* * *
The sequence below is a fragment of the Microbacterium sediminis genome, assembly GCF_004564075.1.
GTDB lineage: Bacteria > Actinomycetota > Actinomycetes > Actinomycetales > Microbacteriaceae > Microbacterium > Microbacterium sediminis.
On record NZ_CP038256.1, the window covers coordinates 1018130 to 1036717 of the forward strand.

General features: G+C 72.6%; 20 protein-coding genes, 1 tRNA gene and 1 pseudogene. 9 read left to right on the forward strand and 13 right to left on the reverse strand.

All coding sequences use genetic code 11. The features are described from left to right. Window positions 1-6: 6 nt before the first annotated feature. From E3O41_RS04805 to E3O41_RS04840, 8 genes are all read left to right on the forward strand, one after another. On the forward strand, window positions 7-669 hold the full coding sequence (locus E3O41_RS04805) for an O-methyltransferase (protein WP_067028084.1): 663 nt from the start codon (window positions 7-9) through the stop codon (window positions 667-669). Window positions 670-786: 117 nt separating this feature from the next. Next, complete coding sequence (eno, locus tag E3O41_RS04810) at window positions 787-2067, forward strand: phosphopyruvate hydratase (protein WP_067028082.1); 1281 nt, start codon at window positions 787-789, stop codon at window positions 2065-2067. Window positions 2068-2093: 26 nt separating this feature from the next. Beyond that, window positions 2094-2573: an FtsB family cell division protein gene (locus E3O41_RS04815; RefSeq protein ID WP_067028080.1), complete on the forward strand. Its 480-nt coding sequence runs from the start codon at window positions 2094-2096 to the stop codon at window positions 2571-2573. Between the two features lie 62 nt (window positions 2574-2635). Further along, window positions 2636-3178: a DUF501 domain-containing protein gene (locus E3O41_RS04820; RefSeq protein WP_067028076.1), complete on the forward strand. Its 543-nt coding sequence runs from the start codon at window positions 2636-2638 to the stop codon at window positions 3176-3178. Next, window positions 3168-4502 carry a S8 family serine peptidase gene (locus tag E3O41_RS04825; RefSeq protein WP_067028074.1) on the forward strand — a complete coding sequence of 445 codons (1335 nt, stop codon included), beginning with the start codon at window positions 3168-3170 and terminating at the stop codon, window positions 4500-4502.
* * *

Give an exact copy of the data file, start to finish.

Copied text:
The sequence below is a fragment of the Microbacterium sediminis genome, assembly GCF_004564075.1.
GTDB lineage: Bacteria > Actinomycetota > Actinomycetes > Actinomycetales > Microbacteriaceae > Microbacterium > Microbacterium sediminis.
On record NZ_CP038256.1, the window covers coordinates 1018130 to 1036717 of the forward strand.

General features: G+C 72.6%; 20 protein-coding genes, 1 tRNA gene and 1 pseudogene. 9 read left to right on the forward strand and 13 right to left on the reverse strand.

All coding sequences use genetic code 11. The features are described from left to right. Window positions 1-6: 6 nt before the first annotated feature. From E3O41_RS04805 to E3O41_RS04840, 8 genes are all read left to right on the forward strand, one after another. On the forward strand, window positions 7-669 hold the full coding sequence (locus E3O41_RS04805) for an O-methyltransferase (protein WP_067028084.1): 663 nt from the start codon (window positions 7-9) through the stop codon (window positions 667-669). Window positions 670-786: 117 nt separating this feature from the next. Next, complete coding sequence (eno, locus tag E3O41_RS04810) at window positions 787-2067, forward strand: phosphopyruvate hydratase (protein WP_067028082.1); 1281 nt, start codon at window positions 787-789, stop codon at window positions 2065-2067. Window positions 2068-2093: 26 nt separating this feature from the next. Beyond that, window positions 2094-2573: an FtsB family cell division protein gene (locus E3O41_RS04815; RefSeq protein ID WP_067028080.1), complete on the forward strand. Its 480-nt coding sequence runs from the start codon at window positions 2094-2096 to the stop codon at window positions 2571-2573. Between the two features lie 62 nt (window positions 2574-2635). Further along, window positions 2636-3178: a DUF501 domain-containing protein gene (locus E3O41_RS04820; RefSeq protein WP_067028076.1), complete on the forward strand. Its 543-nt coding sequence runs from the start codon at window positions 2636-2638 to the stop codon at window positions 3176-3178. Next, window positions 3168-4502 carry a S8 family serine peptidase gene (locus tag E3O41_RS04825; RefSeq protein WP_067028074.1) on the forward strand — a complete coding sequence of 445 codons (1335 nt, stop codon included), beginning with the start codon at window positions 3168-3170 and terminating at the stop codon, window positions 4500-4502.